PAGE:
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The DOE’s recent RENEW grant is helping build pathways for future STEM professionals from all backgrounds and identities.
Mike Ray

A number of the world-class science experiments located at the Sanford Underground Research Facility (SURF) have lifespans measured in decades. Many of today’s researchers who are working on projects such as the Deep Underground Neutrino Experiment (DUNE), won’t see the conclusion of the science by the end of their careers.

For this reason, inspiring and educating future generations of scientists, who can take up the mantle and continue research efforts, is a vital part of the mission at SURF. The Department of Energy’s recent Reaching a New Energy Sciences Workforce (RENEW) grant to Black Hills State University (BHSU), the University of Michigan (U-M), and Benedictine University, is helping build pathways for future STEM professionals from all backgrounds and identities.

One of the students taking part in research at SURF is Katie Pedneau, a physics major at BHSU and former Davis-Bahcall Scholar. The RENEW grant will fund her work with the Black Hills State University Underground Campus, where she will help maintain low background counting equipment that assesses radiation on a myriad of experiment components.

“I have been loving it. As a college student It is nice to be working in the field pertaining to my degree. From studying in books, to being able to work on a project is something that I have always wanted to experience, and because of this grant I am able to,” said Pedneau.

The grant provides jobs to college students, while giving them hands-on learning and a rare opportunity for to be part of the world-leading science happening at SURF.  Baily May, another physics major at BHSU and former Davis-Bahcall Scholar, is an enrolled member of the Oglala Sioux Tribe. May, also a recipient of the RENEW grant, is working alongside Pedneau.

“When you sit in physics class, doing all the math and reading about the science, you can get an idea of how this stuff works. But when you're actually helping with research, or working on a sophisticated instrument, you get a window into the whole picture. It just really adds to the experience. It gives me an understanding of what it actually means to be a physicist,” said May.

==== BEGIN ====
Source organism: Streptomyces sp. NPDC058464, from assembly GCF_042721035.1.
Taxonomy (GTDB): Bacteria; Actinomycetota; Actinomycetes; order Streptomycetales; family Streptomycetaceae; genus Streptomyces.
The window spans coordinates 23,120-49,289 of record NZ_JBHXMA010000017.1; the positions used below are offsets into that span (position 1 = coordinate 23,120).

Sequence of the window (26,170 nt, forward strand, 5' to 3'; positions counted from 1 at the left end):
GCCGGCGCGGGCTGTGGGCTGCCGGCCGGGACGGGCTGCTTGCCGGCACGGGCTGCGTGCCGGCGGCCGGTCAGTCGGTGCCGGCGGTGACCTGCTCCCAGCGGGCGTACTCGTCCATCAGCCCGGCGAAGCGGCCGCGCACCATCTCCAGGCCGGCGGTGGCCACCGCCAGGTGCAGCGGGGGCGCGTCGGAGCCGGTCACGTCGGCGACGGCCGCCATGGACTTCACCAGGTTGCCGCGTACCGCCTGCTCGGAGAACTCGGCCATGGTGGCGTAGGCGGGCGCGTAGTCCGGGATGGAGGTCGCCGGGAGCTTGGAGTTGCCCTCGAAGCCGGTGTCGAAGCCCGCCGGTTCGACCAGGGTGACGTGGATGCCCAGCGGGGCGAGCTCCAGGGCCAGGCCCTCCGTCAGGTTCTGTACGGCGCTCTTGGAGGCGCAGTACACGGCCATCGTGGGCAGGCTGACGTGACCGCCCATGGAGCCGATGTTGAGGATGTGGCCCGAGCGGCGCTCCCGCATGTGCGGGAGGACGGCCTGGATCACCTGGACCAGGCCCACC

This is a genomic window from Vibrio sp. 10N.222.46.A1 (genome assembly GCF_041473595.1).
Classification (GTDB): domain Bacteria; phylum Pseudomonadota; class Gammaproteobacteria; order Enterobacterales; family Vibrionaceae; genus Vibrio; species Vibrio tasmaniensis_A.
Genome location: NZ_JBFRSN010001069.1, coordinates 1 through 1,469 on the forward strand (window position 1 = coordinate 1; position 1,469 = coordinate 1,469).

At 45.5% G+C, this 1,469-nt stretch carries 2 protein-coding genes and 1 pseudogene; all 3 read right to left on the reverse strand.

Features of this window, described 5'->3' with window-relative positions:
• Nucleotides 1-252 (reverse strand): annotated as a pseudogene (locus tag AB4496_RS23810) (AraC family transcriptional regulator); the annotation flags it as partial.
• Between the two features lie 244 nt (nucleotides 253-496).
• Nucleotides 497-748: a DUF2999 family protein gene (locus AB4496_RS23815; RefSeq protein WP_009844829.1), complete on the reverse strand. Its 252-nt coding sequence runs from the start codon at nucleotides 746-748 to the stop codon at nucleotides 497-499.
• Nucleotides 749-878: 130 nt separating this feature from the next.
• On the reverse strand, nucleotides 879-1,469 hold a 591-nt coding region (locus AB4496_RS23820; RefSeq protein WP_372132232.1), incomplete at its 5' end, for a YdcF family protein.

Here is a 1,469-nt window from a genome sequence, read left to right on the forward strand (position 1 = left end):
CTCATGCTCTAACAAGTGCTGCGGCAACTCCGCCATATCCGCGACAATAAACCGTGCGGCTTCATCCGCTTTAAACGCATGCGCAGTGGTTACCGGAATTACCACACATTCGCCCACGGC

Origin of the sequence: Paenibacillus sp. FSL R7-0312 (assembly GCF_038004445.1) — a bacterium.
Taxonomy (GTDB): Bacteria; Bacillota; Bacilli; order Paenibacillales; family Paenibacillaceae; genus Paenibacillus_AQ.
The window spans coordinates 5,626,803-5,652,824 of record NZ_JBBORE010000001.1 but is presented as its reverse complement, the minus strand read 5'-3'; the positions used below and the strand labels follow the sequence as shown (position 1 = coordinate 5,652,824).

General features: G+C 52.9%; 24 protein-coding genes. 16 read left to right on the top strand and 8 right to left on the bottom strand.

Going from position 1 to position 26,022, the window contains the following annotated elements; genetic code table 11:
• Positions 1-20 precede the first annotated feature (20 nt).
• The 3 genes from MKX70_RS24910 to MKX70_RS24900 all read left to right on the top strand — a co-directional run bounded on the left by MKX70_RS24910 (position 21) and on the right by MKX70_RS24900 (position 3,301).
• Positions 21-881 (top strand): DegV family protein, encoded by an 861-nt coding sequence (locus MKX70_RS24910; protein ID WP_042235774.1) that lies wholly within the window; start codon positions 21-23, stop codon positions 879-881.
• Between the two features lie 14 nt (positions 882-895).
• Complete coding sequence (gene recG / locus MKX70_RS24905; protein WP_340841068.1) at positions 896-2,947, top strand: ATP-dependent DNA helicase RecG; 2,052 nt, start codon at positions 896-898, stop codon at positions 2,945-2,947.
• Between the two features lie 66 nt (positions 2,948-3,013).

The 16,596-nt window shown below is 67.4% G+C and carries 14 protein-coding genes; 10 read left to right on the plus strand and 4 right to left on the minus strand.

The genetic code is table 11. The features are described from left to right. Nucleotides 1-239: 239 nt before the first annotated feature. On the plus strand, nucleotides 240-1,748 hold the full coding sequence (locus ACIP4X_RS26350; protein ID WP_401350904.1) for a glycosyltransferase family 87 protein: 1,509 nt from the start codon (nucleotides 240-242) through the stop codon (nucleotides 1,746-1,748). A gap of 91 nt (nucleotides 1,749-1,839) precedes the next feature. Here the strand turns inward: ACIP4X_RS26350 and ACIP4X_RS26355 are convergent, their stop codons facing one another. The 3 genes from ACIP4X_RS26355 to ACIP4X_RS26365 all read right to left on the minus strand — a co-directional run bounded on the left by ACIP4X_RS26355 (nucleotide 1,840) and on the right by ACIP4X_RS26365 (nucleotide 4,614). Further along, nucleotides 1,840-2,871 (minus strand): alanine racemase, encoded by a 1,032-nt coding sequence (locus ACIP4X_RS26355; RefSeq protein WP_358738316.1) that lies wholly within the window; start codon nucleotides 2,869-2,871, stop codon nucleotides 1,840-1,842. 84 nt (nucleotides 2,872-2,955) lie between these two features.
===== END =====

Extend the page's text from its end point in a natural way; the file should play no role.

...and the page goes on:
Among those leading the implementation of the RENEW grant at BHSU is Dr. Brianna Mount, director of the BHUC and an associate professor of physics at BHSU. Mount said one of her favorite things as a professor is seeing students like May and Pedneau succeed.

"This RENEW grant helps us grab student's attention and they end up loving the research,” Mount said. “Sometimes classes aren't necessarily fun. In my intro to physics class, we are launching balls and calculating where they're going to land. It’s important to start with the basics, but it’s not necessarily what we do every day as a physicist.”

To become a leading researcher in physics requires advanced degrees. The RENEW grant provides funding for undergraduate students to work with graduate level researchers to get a taste of the work they might be doing once they start graduate school. Jordyn Bass, a senior in physics at BHSU, has been working alongside Harvey Birch, a graduate student in physics at U-M. Bass is helping analyze the data coming in from LUX-ZEPLIN (LZ), a world-leading dark matter detector, located at SURF.

“I've always wanted to work at SURF and so this opportunity to work on the actual data from an experiment like LZ is really exciting for me,” said Bass. “Dr. Mount has been amazing, and she helped open doors for me—like this opportunity. I want to pursue grad school and get my Ph.D. in physics, and I would not be able to do this research without her.”

Through the RENEW grant, Bass, May, and Pedneau could spend a summer doing physics research at U-M. Channeling students into graduate school, who might not otherwise have had the inkling or opportunity, is what the DOE’s funding for RENEW is all about.

SURF Summer interns at the 1700 level. Photo by Stephen Kenny
Summer interns at the SURF visit the 1700 level. DOE's RENEW grant empowers this type of hands-on learning.
Photo by Stephen Kenny

"This grant enables us to work with these universities to develop a strong science track record," said Dr. Bjoern Penning, principal investigator of the grant and U-M physicist. "In the long term, we hope to attract undiscovered talent into science. They are doing fantastic work and I think we're losing out on talent and potential by not trying to attract students like this."

Dr Matt Wiesner from Benedictine University and Dr Marcelle Soares-Santos from U-M are also working on dark energy and dark matter research. This work along with the involvement of Penning and Mount on the LZ Dark Matter experiment at SURF are laying the groundwork for this collaboration.